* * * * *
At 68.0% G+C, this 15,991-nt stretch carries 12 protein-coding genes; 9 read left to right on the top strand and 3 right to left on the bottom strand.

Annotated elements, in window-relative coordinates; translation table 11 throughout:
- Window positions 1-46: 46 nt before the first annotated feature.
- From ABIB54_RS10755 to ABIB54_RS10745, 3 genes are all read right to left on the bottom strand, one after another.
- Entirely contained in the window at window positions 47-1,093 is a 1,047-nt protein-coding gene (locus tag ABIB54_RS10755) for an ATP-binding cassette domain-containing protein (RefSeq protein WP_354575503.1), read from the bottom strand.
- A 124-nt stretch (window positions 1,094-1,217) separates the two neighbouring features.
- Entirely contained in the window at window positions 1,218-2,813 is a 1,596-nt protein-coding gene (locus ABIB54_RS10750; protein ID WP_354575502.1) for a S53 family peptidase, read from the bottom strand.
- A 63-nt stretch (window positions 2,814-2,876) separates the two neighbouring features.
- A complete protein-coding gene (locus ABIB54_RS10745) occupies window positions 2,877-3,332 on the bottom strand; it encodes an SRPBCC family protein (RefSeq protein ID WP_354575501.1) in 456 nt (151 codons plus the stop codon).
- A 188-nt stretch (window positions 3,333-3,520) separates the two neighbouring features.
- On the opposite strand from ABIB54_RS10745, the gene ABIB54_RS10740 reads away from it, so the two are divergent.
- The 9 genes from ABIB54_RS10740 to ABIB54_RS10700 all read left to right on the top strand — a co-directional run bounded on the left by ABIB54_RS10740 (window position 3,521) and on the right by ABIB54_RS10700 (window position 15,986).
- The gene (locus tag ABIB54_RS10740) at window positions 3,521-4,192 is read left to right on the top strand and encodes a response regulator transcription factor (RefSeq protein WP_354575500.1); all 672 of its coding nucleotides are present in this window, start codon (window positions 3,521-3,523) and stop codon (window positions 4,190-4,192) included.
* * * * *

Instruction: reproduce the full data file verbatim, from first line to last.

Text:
At 68.0% G+C, this 15,991-nt stretch carries 12 protein-coding genes; 9 read left to right on the top strand and 3 right to left on the bottom strand.

Annotated elements, in window-relative coordinates; translation table 11 throughout:
- Window positions 1-46: 46 nt before the first annotated feature.
- From ABIB54_RS10755 to ABIB54_RS10745, 3 genes are all read right to left on the bottom strand, one after another.
- Entirely contained in the window at window positions 47-1,093 is a 1,047-nt protein-coding gene (locus tag ABIB54_RS10755) for an ATP-binding cassette domain-containing protein (RefSeq protein WP_354575503.1), read from the bottom strand.
- A 124-nt stretch (window positions 1,094-1,217) separates the two neighbouring features.
- Entirely contained in the window at window positions 1,218-2,813 is a 1,596-nt protein-coding gene (locus ABIB54_RS10750; protein ID WP_354575502.1) for a S53 family peptidase, read from the bottom strand.
- A 63-nt stretch (window positions 2,814-2,876) separates the two neighbouring features.
- A complete protein-coding gene (locus ABIB54_RS10745) occupies window positions 2,877-3,332 on the bottom strand; it encodes an SRPBCC family protein (RefSeq protein ID WP_354575501.1) in 456 nt (151 codons plus the stop codon).
- A 188-nt stretch (window positions 3,333-3,520) separates the two neighbouring features.
- On the opposite strand from ABIB54_RS10745, the gene ABIB54_RS10740 reads away from it, so the two are divergent.
- The 9 genes from ABIB54_RS10740 to ABIB54_RS10700 all read left to right on the top strand — a co-directional run bounded on the left by ABIB54_RS10740 (window position 3,521) and on the right by ABIB54_RS10700 (window position 15,986).
- The gene (locus tag ABIB54_RS10740) at window positions 3,521-4,192 is read left to right on the top strand and encodes a response regulator transcription factor (RefSeq protein WP_354575500.1); all 672 of its coding nucleotides are present in this window, start codon (window positions 3,521-3,523) and stop codon (window positions 4,190-4,192) included.